Thursday, October 20, 2016


Ann Rule gets my vote. A chronicler of America’s most despicable people, a lovable grandma figure who wrote about sickos and psychopaths, all for the enjoyment of readers who crave tales of murder and greed, she was the queen of the true crime genre. This is an interesting distinction since there’s no king. Jack Olsen was pound for pound a better writer than Ann Rule, and Harold Schechter a better historian, but good ol’ Ann, who died last year at 83, seems to rank above her male counterparts by simply reigning longer, and creating more widespread appeal. One of her earliest books, The Want-Ad Killer, is now available as an audio book from Tantor Audio; it still kicks up a storm of ill feelings. Ann Rule could look evil in the face, smell its breath, count the zits on its forehead, and come back home to write about it. 

Early in The Want-Ad Killer we meet Harvey Louis Carignan, a hulking psycho who has spent most of his life in Alcatraz and other comfy spots. Known as “Harvey The Hammer” for reasons I can’t share on such a genteel blog as this one, Carignan killed and raped several women. His stomping grounds spread from Alaska to Washington and Minnesota. Rule writes about him from a distance, like a big game expert studying a jungle  beast from afar, learning his habits, describing him as a “carefully programmed killing machine, but one who could mimic human responses cleverly.” Rule’s style was straightforward, bordering on the simplistic; perhaps her background as a police officer kept her from trying anything too ornate, as if fancy prose might give her subjects an unintended glamor. But now and then a mischievous humor comes out: when an intended victim avoids death because Carignan was momentarily confused at having yanked off her wig, Rule writes that she “escaped by a hair.” That’s funny to me, in an Alfred Hitchcock sort of way.

Along with The Lust Killer and The I-5 Killer, The Want-Ad Killer completes a sort of trilogy that Rule wrote in her early days as “Andy Stack,” a name she used while writing for True Detective. It’s a handle fairly dripping with ambulance chasing, missed deadlines, and sensationalism. I’ve always imagined Andy Stack as a short guy in a baggy suit, unmarried, a cheap tipper. Granted, “Stack” was merely a shortening of Rule’s maiden name – Stackhouse – but it’s still a name that conjures up lowlifes and their horrific crimes. Rule eventually became a different sort of writer, one who covered crimes committed by handsome, wealthy people, rather than lower-class brutes. Hence, aside from a few instances like her 2005 book about the Green River killer, she’d rarely write about obvious monsters like Carignan. Instead, Rule focused on prosperous people who were evil on the inside, the soccer moms and well-heeled lawyers who killed their secret lovers and smothered their kids with pillows. Though the quality of her later books was wildly uneven - I often thought her pace of two books per year was killing her as a writer – she’d staked out her territory and claimed it like a tyrant. Not surprisingly, the “Andy Stack” name was retired.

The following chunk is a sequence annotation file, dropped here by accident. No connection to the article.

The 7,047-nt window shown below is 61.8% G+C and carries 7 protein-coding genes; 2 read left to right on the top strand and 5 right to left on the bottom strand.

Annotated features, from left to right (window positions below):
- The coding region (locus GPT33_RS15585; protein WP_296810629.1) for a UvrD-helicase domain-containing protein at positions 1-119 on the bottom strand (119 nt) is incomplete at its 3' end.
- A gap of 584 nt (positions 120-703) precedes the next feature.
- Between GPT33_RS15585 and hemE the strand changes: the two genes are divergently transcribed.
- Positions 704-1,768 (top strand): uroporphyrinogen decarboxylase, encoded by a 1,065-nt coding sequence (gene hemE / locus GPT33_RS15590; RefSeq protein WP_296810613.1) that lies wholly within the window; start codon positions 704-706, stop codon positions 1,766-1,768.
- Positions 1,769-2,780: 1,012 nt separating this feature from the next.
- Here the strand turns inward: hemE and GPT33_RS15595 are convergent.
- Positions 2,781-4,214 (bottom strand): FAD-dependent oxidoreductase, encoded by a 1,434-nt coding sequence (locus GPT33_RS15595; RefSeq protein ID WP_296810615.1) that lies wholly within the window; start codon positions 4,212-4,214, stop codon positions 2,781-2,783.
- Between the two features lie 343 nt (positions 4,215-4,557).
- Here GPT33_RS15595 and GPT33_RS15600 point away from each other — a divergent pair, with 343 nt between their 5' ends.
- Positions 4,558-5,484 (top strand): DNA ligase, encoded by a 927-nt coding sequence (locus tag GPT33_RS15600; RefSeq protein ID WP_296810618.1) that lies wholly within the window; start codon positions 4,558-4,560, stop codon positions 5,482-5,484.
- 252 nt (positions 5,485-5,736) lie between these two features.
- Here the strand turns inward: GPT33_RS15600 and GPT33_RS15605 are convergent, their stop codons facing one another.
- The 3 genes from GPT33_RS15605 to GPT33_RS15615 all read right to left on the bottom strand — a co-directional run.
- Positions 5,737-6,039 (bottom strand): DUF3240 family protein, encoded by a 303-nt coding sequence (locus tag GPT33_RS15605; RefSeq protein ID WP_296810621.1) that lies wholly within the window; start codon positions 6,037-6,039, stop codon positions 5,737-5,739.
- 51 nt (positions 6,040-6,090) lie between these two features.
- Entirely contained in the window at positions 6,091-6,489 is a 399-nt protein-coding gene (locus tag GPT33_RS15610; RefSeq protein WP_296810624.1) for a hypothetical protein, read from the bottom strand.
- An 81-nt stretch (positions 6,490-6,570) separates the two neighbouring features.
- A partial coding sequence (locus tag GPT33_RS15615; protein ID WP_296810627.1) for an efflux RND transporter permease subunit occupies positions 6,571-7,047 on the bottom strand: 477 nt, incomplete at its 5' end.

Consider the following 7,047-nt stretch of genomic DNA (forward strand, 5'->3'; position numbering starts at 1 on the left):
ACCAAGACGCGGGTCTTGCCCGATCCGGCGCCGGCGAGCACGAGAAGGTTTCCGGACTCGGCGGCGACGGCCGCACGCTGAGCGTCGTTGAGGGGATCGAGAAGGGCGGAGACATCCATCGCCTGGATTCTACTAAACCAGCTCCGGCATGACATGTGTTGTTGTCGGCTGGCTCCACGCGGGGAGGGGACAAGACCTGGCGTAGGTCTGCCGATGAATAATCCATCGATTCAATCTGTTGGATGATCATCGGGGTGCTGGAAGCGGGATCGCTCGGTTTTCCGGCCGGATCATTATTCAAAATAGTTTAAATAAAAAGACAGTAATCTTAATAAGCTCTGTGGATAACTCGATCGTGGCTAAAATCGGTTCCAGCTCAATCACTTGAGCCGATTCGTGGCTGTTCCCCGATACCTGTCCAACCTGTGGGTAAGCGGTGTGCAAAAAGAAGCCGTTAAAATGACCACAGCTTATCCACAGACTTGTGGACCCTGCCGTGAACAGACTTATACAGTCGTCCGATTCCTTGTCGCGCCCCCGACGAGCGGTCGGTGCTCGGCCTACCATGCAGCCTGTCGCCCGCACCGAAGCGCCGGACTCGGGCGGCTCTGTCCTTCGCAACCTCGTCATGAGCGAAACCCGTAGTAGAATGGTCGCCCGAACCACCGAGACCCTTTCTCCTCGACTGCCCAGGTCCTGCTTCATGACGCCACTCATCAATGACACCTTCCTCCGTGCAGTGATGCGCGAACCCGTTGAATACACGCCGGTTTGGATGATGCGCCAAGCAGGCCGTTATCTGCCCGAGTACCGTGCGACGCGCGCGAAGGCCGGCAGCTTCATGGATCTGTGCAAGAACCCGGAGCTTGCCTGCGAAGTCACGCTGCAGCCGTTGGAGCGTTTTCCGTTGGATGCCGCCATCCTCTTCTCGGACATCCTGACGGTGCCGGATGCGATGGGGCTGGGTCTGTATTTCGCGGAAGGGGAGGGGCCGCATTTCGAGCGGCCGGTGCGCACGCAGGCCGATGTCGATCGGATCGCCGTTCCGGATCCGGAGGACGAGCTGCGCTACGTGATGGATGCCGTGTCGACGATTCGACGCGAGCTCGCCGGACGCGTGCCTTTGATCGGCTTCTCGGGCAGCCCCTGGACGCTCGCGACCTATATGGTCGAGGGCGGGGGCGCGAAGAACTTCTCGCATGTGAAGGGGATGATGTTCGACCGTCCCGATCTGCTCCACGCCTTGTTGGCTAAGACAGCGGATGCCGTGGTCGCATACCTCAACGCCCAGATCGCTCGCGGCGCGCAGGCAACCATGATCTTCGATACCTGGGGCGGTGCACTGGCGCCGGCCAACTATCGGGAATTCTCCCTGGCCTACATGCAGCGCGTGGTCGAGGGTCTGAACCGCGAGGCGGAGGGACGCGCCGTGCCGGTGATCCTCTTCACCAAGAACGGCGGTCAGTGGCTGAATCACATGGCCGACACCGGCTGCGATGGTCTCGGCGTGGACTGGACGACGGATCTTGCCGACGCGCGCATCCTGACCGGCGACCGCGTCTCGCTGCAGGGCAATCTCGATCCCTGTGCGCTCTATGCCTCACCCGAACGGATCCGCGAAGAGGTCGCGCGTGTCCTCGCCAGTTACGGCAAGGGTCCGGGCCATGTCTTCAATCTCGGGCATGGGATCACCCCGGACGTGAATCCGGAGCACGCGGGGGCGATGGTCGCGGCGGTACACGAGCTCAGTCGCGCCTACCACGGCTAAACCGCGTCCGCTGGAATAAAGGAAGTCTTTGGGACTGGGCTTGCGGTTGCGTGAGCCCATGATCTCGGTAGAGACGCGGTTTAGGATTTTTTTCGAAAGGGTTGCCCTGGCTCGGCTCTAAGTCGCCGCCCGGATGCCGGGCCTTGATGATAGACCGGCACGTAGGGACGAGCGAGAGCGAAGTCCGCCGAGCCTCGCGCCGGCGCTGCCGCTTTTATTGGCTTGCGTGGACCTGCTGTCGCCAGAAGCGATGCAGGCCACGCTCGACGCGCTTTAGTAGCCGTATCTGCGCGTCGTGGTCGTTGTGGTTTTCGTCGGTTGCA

Still, I’ll always have a soft spot for the Andy Stack books. They were tighter, more visceral, meaner. I like how the detectives in The Want-Ad Killer are depicted merely as working men; they aren’t especially heroic, but they’re diligent. The court scenes don’t drag on, either, which should be noted by other true crime authors. The sympathy for the victims, a Rule trademark,  was already there in the Stack books, but wasn’t as all-consuming as it would be in her later books, which I believe she wrote with a female audience in mind. As Andy Stack, I think she wrote with a male audience in mind, serving up sex and violence, and base characters like the “oddly brilliant” Carignan, the “roving, prowling killer intent on gratifying his own murderous fantasies.” But Rule knew that “Andy Stack” was limited to an audience of people like me, and my stoop-shouldered, hairy-knuckled brethren, whereas “Ann Rule” and her tales of gated communities could appeal to a much larger readership. Ann Rule books could be found in supermarket racks next to the Danielle Steel novels. Andy Stack’s? Never. So be it. (The Stack name isn’t even mentioned in the marketing of the new audio version; I weep for an old friend’s demise.) 

In the 1990s, when the true crime genre boomed, and bookstores piled crime titles from the floor to the ceiling, Rule enjoyed an unprecedented heyday. She wrote bestsellers. Some were turned into movies. The Andy Stack books were eventually republished under Rule’s real name to cash in on her popularity, but her target readership preferred crimes committed by attractive, affluent people, not goons like Harvey Carignan. I guess this is a fairly human trait; there’s something tasty about learning that our good-looking, educated neighbors are, deep down, no better than Harvey the Hammer. We like to read about rich hypocrites and their punishments. But I think Rule needed characters like Harvey to get her engine running. The Beatles had the Star Club in Germany; Ann Rule had highway killers, women strangled in garages, fiends placing ads in newspapers looking for prey, men who mutilated corpses like they were killing time on a summer retreat,  men who, in short, took rejection as an excuse to bash a woman’s face in with a gardening tool. Rule may have gone the Aaron Spelling course of billionaires behaving badly, but her roots were in more feral places.

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